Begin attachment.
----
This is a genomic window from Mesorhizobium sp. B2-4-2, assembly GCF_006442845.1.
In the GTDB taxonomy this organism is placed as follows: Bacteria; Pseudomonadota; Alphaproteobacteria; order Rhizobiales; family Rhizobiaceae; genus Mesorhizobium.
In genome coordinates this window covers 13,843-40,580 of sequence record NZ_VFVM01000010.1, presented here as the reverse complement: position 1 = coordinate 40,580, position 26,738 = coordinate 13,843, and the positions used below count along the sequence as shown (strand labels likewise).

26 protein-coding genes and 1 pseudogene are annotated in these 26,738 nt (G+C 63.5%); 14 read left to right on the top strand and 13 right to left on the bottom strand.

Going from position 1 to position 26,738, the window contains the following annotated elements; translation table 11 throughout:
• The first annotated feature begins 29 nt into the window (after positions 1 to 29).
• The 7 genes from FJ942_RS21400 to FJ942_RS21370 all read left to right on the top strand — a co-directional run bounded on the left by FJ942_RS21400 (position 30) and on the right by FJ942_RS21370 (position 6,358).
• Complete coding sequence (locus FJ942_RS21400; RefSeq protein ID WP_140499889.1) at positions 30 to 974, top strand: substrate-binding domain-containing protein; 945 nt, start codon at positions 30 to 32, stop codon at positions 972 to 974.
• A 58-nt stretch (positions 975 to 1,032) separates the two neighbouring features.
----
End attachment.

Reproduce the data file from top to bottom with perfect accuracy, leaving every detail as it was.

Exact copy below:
This is a genomic window from Mesorhizobium sp. B2-4-2, assembly GCF_006442845.1.
In the GTDB taxonomy this organism is placed as follows: Bacteria; Pseudomonadota; Alphaproteobacteria; order Rhizobiales; family Rhizobiaceae; genus Mesorhizobium.
In genome coordinates this window covers 13,843-40,580 of sequence record NZ_VFVM01000010.1, presented here as the reverse complement: position 1 = coordinate 40,580, position 26,738 = coordinate 13,843, and the positions used below count along the sequence as shown (strand labels likewise).

26 protein-coding genes and 1 pseudogene are annotated in these 26,738 nt (G+C 63.5%); 14 read left to right on the top strand and 13 right to left on the bottom strand.

Going from position 1 to position 26,738, the window contains the following annotated elements; translation table 11 throughout:
• The first annotated feature begins 29 nt into the window (after positions 1 to 29).
• The 7 genes from FJ942_RS21400 to FJ942_RS21370 all read left to right on the top strand — a co-directional run bounded on the left by FJ942_RS21400 (position 30) and on the right by FJ942_RS21370 (position 6,358).
• Complete coding sequence (locus FJ942_RS21400; RefSeq protein ID WP_140499889.1) at positions 30 to 974, top strand: substrate-binding domain-containing protein; 945 nt, start codon at positions 30 to 32, stop codon at positions 972 to 974.
• A 58-nt stretch (positions 975 to 1,032) separates the two neighbouring features.